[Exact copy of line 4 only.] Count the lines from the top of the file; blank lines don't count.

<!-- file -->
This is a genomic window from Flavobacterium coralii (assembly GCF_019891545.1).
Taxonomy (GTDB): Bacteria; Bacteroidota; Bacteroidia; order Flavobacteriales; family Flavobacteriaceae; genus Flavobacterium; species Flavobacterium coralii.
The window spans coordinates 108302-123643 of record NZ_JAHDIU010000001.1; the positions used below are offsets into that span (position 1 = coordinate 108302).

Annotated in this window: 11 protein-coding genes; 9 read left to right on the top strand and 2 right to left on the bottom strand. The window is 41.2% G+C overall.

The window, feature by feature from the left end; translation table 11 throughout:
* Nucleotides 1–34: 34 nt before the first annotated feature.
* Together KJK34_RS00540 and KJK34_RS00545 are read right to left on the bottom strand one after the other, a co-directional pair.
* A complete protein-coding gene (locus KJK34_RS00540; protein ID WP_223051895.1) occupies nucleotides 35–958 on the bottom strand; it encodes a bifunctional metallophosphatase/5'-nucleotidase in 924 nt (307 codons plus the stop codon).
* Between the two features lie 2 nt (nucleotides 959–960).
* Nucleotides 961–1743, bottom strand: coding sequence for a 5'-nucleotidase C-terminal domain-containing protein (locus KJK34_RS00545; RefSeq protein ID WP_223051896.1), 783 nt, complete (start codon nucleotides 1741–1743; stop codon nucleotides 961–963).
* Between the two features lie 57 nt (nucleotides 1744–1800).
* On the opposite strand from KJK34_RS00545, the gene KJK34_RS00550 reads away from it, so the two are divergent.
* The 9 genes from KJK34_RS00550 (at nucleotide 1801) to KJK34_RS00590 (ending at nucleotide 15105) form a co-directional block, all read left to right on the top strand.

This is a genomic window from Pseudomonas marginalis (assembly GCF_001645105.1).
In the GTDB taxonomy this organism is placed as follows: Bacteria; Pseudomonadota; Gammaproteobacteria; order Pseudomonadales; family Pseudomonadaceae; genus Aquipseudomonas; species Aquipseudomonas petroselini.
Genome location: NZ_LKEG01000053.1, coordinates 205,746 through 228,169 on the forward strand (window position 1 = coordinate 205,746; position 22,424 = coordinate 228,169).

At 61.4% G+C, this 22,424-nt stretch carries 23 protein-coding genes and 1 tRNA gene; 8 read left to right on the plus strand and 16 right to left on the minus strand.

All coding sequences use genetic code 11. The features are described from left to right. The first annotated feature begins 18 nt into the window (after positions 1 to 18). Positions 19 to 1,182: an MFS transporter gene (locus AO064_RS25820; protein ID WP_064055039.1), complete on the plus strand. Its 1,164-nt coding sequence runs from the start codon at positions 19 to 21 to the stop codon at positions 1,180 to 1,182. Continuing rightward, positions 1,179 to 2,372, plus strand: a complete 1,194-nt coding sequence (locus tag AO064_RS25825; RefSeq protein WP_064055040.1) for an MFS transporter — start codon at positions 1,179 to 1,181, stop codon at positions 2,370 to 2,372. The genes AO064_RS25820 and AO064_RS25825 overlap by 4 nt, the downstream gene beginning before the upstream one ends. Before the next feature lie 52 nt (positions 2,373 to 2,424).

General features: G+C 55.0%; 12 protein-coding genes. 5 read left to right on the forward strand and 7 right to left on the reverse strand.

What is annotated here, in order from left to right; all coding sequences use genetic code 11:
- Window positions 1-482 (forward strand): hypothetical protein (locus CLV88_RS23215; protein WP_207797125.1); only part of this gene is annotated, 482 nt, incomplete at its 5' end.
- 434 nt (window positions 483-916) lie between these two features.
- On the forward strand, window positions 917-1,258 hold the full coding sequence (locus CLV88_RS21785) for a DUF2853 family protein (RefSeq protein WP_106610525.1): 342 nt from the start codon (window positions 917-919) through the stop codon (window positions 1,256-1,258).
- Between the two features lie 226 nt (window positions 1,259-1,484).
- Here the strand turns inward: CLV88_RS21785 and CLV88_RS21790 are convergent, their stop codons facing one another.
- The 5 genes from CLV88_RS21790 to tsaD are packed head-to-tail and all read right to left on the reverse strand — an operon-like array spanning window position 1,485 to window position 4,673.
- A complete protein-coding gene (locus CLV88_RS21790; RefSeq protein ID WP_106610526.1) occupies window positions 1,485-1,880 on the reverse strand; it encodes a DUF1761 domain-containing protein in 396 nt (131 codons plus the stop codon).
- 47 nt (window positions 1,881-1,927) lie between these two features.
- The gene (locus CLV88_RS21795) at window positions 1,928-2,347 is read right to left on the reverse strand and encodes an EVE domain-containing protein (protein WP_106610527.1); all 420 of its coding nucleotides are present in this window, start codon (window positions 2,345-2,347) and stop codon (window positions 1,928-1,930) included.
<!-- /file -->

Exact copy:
Annotated in this window: 11 protein-coding genes; 9 read left to right on the top strand and 2 right to left on the bottom strand. The window is 41.2% G+C overall.